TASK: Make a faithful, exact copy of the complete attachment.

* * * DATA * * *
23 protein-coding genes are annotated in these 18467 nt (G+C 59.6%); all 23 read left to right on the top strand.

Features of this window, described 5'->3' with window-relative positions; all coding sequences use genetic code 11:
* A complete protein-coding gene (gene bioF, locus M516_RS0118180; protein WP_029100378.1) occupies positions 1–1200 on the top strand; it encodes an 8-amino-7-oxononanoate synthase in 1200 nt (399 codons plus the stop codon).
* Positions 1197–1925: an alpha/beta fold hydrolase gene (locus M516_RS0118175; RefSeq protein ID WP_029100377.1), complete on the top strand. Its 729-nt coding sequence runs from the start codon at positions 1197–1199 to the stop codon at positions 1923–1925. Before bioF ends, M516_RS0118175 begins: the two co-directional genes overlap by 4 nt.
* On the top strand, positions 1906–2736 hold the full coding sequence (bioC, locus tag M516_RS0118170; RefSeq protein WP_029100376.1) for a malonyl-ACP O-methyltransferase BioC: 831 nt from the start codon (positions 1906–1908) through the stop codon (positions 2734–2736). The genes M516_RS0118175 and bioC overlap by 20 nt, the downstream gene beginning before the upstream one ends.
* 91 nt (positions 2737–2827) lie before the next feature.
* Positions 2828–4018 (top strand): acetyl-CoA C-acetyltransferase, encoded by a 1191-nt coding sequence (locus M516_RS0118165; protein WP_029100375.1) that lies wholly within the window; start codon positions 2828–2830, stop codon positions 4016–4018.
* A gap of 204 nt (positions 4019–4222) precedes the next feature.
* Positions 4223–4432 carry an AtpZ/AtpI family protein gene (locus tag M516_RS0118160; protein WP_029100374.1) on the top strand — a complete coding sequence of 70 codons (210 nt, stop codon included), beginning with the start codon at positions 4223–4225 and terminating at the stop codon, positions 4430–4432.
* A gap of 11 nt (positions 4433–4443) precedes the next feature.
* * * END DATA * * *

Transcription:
23 protein-coding genes are annotated in these 18467 nt (G+C 59.6%); all 23 read left to right on the top strand.

Features of this window, described 5'->3' with window-relative positions; all coding sequences use genetic code 11:
* A complete protein-coding gene (gene bioF, locus M516_RS0118180; protein WP_029100378.1) occupies positions 1–1200 on the top strand; it encodes an 8-amino-7-oxononanoate synthase in 1200 nt (399 codons plus the stop codon).
* Positions 1197–1925: an alpha/beta fold hydrolase gene (locus M516_RS0118175; RefSeq protein ID WP_029100377.1), complete on the top strand. Its 729-nt coding sequence runs from the start codon at positions 1197–1199 to the stop codon at positions 1923–1925. Before bioF ends, M516_RS0118175 begins: the two co-directional genes overlap by 4 nt.
* On the top strand, positions 1906–2736 hold the full coding sequence (bioC, locus tag M516_RS0118170; RefSeq protein WP_029100376.1) for a malonyl-ACP O-methyltransferase BioC: 831 nt from the start codon (positions 1906–1908) through the stop codon (positions 2734–2736). The genes M516_RS0118175 and bioC overlap by 20 nt, the downstream gene beginning before the upstream one ends.
* 91 nt (positions 2737–2827) lie before the next feature.
* Positions 2828–4018 (top strand): acetyl-CoA C-acetyltransferase, encoded by a 1191-nt coding sequence (locus M516_RS0118165; protein WP_029100375.1) that lies wholly within the window; start codon positions 2828–2830, stop codon positions 4016–4018.
* A gap of 204 nt (positions 4019–4222) precedes the next feature.
* Positions 4223–4432 carry an AtpZ/AtpI family protein gene (locus tag M516_RS0118160; protein WP_029100374.1) on the top strand — a complete coding sequence of 70 codons (210 nt, stop codon included), beginning with the start codon at positions 4223–4225 and terminating at the stop codon, positions 4430–4432.
* A gap of 11 nt (positions 4433–4443) precedes the next feature.